That said, once a feature film was announced, one might have thought that screenwriters Doug Ellin (who also directed) and Rob Weiss (the "Amongst Friends" prodigy-turner-prodigal whose own existence might have inspired a funny movie in its own right, if "Spike, Mike, Slackers and Dykes" is any indication) would have tried to figure out a way to construct a storyline that would have appealed to the die-hard fan base as well as to the millions of potential viewers who never saw the show during its cable run. In other words, do the very opposite of what happened when "Sex and the City" made its way to the big screen in a manner so agonizing that even the fan base was somewhat turned off by it. Based on the available evidence, they chose to follow the SATC playbook to a T (aside from keeping the running time well under two hours and not the 145 minute bloat of the first SATC movie) by coming up with a story that plays like a proposed story arc that was abandoned early on because no one could crack the problem of how to flesh it out to cover an entire season and the filmmakers seem less interested in trying to create a halfway engaging story than in trying to engage all bikini-worthy members of the Extras Guild into appearing in the background of nearly every scene for the guys to drool over.

The hell of it is that with a few tweaks, the main storyline could have actually worked. Imagine what might have happened if Ari had taken a look at VIncent's movie, realized that the kid from Texas was right (this wouldn't have been too much of a stretch since the sole clip from "Hyde" that we do see looks like outtakes from the dumb framing device from that Metallica 3-D concert movie than an award-worthy blockbuster) and had to figure out a way of placating his former client and justifying his decision-making before his increasingly skeptical board of directors while simultaneously saving both the film and his job with the twerp's help. Of course, to do that might suggest that a Hollywood megastar did not know everything about everything and that certainly couldn't be allowed to happen. Instead (Spoiler Alert!), it turns out that the movie really is a masterpiece and the only reason the rube professes to dislike it (never mind the massive budget overruns) is because he is jealous that Vincent gets to sleep with Emily Ratajkowski (playing herself, none too steadily) and he doesn't. Look, I don't claim to be a story specialist by any stretch of the imagination but I can almost guarantee that something along my way of thinking would have played much better than the navel-gazing nonsense that was used, especially since the screenplay doesn't seem particularly interested in its own particulars anyway. (Ratajkowski, for example, just sort of disappears and is eventually replaced by another one of the several Sports Illustrated swimsuit models to be found in the cast list.)

The returning actors are all basically coasting through their parts in exchange for much-needed paydays and demonstrate conclusively that what passes muster on television does not necessarily work on the big screen--the notion that the charisma-free Grenier could suggest an actor bearing a Di Caprio-like magnetism might have been the funniest joke of all if it weren't for the fact that we are meant to take it seriously. Of them, the only one that makes even the most superficial impact is Piven and even he takes a long time before he finally gets into full-throated and foul-mouthed gear. Of the newcomers, Billy Bob Thornton and Haley Joel Osment are amusing for a bit but then the former disappears while the latter falls victim to the increasingly insipid script machinations. Playing herself, Ronda Rousey demonstrates an undeniable screen charisma that is unfortunately diluted by the inescapable fact that she cannot act--if you had to choose between having her punch you in the face full-force or watching her act for 30 seconds, you would cheerfully go with the punch in the face. Not surprisingly, the film is also choked with cameos from famous names from all over the media spectrum and while I guess that such appearances make a certain degree of sense considering the setting, they do convey a certain desperation after a while as most of the people--including such luminaries as Jessica Alba, David Spade, Liam Neeson, Warren Buffett, Armie Hammer, Bob Saget, Pharrell Williams, Kelsey Grammer (whose bit is admittedly funny) and Mark Wahlberg accompanied by his actual entourage. (You can almost hear some guy in the theatre turning to his date and remarking "See, it's the real Entourage!" while she looks at her watch again.) Alas, it seems that Jessica Alba did not learn her lesson from the last time around but since I evidently didn't either, what say we just call it a draw.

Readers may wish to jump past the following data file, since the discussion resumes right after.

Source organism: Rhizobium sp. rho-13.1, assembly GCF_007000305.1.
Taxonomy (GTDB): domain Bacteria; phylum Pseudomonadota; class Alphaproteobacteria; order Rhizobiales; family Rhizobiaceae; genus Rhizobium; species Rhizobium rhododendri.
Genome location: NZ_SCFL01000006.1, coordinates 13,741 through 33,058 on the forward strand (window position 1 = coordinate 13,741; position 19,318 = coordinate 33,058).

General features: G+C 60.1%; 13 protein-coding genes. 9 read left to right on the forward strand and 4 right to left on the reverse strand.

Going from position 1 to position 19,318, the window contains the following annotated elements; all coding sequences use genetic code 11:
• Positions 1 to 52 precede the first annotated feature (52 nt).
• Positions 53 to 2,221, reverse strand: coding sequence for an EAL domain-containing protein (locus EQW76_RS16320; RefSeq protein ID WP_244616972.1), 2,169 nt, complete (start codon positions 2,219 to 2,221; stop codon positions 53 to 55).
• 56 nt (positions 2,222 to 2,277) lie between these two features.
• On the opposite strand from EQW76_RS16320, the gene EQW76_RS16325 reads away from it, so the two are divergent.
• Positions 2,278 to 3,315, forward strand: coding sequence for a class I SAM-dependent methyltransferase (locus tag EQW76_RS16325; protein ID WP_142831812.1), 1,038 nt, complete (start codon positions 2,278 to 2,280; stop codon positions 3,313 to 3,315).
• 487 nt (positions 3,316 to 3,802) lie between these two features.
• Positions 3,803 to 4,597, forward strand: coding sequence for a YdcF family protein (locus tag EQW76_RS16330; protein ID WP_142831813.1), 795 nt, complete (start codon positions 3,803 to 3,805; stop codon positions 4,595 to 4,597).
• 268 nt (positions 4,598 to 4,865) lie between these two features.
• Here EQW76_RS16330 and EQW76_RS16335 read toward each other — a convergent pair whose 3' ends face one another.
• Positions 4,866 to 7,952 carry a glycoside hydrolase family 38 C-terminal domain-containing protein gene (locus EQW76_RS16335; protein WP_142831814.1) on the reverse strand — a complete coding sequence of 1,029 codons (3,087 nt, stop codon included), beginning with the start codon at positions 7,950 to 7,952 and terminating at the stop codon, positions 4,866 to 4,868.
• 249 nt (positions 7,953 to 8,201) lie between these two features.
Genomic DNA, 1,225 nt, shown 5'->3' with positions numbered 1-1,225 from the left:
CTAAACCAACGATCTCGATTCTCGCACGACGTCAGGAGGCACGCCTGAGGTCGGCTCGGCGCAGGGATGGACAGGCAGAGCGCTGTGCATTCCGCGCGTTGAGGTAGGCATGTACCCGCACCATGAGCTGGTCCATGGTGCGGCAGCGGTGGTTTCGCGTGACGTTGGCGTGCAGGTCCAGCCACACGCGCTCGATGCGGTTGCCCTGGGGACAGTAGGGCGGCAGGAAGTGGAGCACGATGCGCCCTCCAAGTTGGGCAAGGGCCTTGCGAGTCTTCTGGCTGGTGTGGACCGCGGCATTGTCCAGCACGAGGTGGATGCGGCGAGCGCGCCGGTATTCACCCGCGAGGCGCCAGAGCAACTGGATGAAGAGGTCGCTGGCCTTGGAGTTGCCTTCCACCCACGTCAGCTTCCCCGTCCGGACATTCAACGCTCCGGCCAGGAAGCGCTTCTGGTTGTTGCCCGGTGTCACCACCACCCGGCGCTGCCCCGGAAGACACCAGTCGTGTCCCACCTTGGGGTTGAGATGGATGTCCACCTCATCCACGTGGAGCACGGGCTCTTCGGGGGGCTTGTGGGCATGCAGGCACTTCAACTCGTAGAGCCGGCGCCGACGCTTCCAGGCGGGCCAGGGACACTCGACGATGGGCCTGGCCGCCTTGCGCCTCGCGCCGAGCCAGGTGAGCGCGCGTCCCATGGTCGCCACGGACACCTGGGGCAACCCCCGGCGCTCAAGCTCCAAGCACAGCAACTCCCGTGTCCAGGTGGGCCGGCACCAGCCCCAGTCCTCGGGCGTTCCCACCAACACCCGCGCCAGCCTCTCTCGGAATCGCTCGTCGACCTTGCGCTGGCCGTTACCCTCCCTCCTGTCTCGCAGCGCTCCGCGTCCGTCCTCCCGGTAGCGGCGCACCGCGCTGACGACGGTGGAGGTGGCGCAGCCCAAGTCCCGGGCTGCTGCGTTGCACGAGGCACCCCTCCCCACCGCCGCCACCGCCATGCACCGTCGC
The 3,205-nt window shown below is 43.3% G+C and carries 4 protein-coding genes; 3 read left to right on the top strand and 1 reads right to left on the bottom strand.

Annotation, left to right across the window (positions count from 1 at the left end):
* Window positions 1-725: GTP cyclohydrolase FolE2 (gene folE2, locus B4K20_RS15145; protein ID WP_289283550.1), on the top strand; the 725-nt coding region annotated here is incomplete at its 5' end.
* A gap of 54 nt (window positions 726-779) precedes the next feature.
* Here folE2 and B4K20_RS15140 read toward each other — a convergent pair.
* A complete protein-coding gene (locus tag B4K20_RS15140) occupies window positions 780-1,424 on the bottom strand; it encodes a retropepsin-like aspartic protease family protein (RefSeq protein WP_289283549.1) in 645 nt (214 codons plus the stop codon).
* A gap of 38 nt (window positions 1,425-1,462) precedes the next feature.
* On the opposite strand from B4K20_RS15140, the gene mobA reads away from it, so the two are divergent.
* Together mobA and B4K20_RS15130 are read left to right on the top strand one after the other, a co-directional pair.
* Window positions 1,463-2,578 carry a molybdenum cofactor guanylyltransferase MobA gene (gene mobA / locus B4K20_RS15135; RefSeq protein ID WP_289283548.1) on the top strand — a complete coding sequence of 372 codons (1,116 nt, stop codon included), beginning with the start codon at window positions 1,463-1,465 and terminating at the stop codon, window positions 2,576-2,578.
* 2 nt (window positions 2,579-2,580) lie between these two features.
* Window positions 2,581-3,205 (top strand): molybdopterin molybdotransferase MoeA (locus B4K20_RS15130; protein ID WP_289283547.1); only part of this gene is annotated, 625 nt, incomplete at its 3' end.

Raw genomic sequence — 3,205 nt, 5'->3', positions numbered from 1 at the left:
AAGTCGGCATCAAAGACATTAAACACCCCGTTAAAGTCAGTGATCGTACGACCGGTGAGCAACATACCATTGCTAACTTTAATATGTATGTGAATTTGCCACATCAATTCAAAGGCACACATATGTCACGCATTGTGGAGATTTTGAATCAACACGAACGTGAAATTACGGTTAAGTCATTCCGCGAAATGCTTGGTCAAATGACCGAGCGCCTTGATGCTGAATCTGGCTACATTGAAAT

Suppose you want to see a film that offers up a truly lacerating look at the dark side of Hollywood this weekend. Might I suggest two films of a certain vintage that nevertheless deal with concerns that are still relevant today--Blake Edwards' "S.O.B." and Robert Altman's "The Player." Whatever their flaws, those were films that had things to say about the Hollywood star machine and were made by people who were not afraid to say them, regardless of the consequences from their colleagues in the community. (Ironically, Altman's sour Valentine to the industry would inspire the comeback that would help drive the last phase of his career.) The people behind "Entourage," on the other hand, are more interested in making future deals than in scoring points and the result is little more than a live-action issue of "Maxim" magazine, sans the writing quality and respect for women. (If there was a single passable line of dialogue delivered by one of the female characters, I must have missed it.) The end result is a film so gauche that when Andrew Dice Clay--the nice man from that Woody Allen movie--pops up at one point, even he seems to be a little embarrassed by his surroundings.

Author's Note. I would just like to point out that, unless I have overlooked it, I managed to write this entire review without utilizing the word "douchebag" once. Even I am impressed by this.

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originally posted: 06/02/15 09:13:12
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  03-Jun-2015 (R)
  DVD: 29-Sep-2015


  04-Jun-2015 (MA)
  DVD: 29-Sep-2015

Directed by
  Doug Ellin

Written by
  Doug Ellin
  Rob Weiss

  Kevin Connolly
  Adrian Grenier
  Kevin Dillon
  Jerry Ferrara
  Jeremy Piven
  Debi Mazar